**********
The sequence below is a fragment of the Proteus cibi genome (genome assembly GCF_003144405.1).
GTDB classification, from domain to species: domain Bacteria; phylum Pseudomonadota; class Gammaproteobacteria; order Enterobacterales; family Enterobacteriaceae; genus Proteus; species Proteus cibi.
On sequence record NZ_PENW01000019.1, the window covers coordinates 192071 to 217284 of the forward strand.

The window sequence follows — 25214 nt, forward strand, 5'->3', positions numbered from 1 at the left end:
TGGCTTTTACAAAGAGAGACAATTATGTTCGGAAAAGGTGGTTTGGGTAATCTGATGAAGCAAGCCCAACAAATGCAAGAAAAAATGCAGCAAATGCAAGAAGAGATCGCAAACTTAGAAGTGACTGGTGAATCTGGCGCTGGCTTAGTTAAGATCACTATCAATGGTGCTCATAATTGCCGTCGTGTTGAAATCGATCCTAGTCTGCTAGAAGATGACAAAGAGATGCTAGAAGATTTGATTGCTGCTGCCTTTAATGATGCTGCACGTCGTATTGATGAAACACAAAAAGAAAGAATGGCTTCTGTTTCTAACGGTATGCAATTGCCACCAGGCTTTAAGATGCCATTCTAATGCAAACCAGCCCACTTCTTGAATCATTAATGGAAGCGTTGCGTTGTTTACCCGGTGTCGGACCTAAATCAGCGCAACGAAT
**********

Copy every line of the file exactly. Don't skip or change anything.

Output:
The sequence below is a fragment of the Proteus cibi genome (genome assembly GCF_003144405.1).
GTDB classification, from domain to species: domain Bacteria; phylum Pseudomonadota; class Gammaproteobacteria; order Enterobacterales; family Enterobacteriaceae; genus Proteus; species Proteus cibi.
On sequence record NZ_PENW01000019.1, the window covers coordinates 192071 to 217284 of the forward strand.

The window sequence follows — 25214 nt, forward strand, 5'->3', positions numbered from 1 at the left end:
TGGCTTTTACAAAGAGAGACAATTATGTTCGGAAAAGGTGGTTTGGGTAATCTGATGAAGCAAGCCCAACAAATGCAAGAAAAAATGCAGCAAATGCAAGAAGAGATCGCAAACTTAGAAGTGACTGGTGAATCTGGCGCTGGCTTAGTTAAGATCACTATCAATGGTGCTCATAATTGCCGTCGTGTTGAAATCGATCCTAGTCTGCTAGAAGATGACAAAGAGATGCTAGAAGATTTGATTGCTGCTGCCTTTAATGATGCTGCACGTCGTATTGATGAAACACAAAAAGAAAGAATGGCTTCTGTTTCTAACGGTATGCAATTGCCACCAGGCTTTAAGATGCCATTCTAATGCAAACCAGCCCACTTCTTGAATCATTAATGGAAGCGTTGCGTTGTTTACCCGGTGTCGGACCTAAATCAGCGCAACGAAT